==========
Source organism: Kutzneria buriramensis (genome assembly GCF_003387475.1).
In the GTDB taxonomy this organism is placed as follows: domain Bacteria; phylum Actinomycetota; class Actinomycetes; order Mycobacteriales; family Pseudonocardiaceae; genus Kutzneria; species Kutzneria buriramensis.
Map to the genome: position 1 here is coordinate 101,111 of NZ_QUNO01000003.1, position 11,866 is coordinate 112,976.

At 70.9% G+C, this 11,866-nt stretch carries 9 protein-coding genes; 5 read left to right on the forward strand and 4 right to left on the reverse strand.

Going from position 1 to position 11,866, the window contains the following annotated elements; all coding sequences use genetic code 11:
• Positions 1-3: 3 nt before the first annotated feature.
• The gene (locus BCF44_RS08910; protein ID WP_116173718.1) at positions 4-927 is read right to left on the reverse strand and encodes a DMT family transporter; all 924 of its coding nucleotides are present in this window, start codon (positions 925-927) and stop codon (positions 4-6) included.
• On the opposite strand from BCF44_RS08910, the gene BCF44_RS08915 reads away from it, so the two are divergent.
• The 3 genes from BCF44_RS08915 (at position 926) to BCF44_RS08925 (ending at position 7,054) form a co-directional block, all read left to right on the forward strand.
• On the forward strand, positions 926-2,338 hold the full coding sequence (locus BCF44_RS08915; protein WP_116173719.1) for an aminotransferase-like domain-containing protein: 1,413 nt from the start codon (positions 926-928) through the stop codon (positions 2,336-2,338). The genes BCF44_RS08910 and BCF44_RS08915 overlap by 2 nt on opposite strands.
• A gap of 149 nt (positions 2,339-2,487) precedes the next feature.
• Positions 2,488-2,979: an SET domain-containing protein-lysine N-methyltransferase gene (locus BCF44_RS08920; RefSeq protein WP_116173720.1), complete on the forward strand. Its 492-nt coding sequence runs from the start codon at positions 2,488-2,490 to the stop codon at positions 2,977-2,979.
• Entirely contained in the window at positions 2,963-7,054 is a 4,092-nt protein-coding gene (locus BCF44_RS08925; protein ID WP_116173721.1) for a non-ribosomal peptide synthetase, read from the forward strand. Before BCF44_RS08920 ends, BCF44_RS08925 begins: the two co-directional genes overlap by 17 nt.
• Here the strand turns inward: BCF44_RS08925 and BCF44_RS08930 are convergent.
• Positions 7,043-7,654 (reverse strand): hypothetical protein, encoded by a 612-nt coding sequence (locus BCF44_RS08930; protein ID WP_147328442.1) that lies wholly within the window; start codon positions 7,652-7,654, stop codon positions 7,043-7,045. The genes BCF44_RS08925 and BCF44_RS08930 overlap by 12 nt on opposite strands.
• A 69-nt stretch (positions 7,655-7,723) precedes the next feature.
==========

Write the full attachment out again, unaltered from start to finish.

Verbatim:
Source organism: Kutzneria buriramensis (genome assembly GCF_003387475.1).
In the GTDB taxonomy this organism is placed as follows: domain Bacteria; phylum Actinomycetota; class Actinomycetes; order Mycobacteriales; family Pseudonocardiaceae; genus Kutzneria; species Kutzneria buriramensis.
Map to the genome: position 1 here is coordinate 101,111 of NZ_QUNO01000003.1, position 11,866 is coordinate 112,976.

At 70.9% G+C, this 11,866-nt stretch carries 9 protein-coding genes; 5 read left to right on the forward strand and 4 right to left on the reverse strand.

Going from position 1 to position 11,866, the window contains the following annotated elements; all coding sequences use genetic code 11:
• Positions 1-3: 3 nt before the first annotated feature.
• The gene (locus BCF44_RS08910; protein ID WP_116173718.1) at positions 4-927 is read right to left on the reverse strand and encodes a DMT family transporter; all 924 of its coding nucleotides are present in this window, start codon (positions 925-927) and stop codon (positions 4-6) included.
• On the opposite strand from BCF44_RS08910, the gene BCF44_RS08915 reads away from it, so the two are divergent.
• The 3 genes from BCF44_RS08915 (at position 926) to BCF44_RS08925 (ending at position 7,054) form a co-directional block, all read left to right on the forward strand.
• On the forward strand, positions 926-2,338 hold the full coding sequence (locus BCF44_RS08915; protein WP_116173719.1) for an aminotransferase-like domain-containing protein: 1,413 nt from the start codon (positions 926-928) through the stop codon (positions 2,336-2,338). The genes BCF44_RS08910 and BCF44_RS08915 overlap by 2 nt on opposite strands.
• A gap of 149 nt (positions 2,339-2,487) precedes the next feature.
• Positions 2,488-2,979: an SET domain-containing protein-lysine N-methyltransferase gene (locus BCF44_RS08920; RefSeq protein WP_116173720.1), complete on the forward strand. Its 492-nt coding sequence runs from the start codon at positions 2,488-2,490 to the stop codon at positions 2,977-2,979.
• Entirely contained in the window at positions 2,963-7,054 is a 4,092-nt protein-coding gene (locus BCF44_RS08925; protein ID WP_116173721.1) for a non-ribosomal peptide synthetase, read from the forward strand. Before BCF44_RS08920 ends, BCF44_RS08925 begins: the two co-directional genes overlap by 17 nt.
• Here the strand turns inward: BCF44_RS08925 and BCF44_RS08930 are convergent.
• Positions 7,043-7,654 (reverse strand): hypothetical protein, encoded by a 612-nt coding sequence (locus BCF44_RS08930; protein ID WP_147328442.1) that lies wholly within the window; start codon positions 7,652-7,654, stop codon positions 7,043-7,045. The genes BCF44_RS08925 and BCF44_RS08930 overlap by 12 nt on opposite strands.
• A 69-nt stretch (positions 7,655-7,723) precedes the next feature.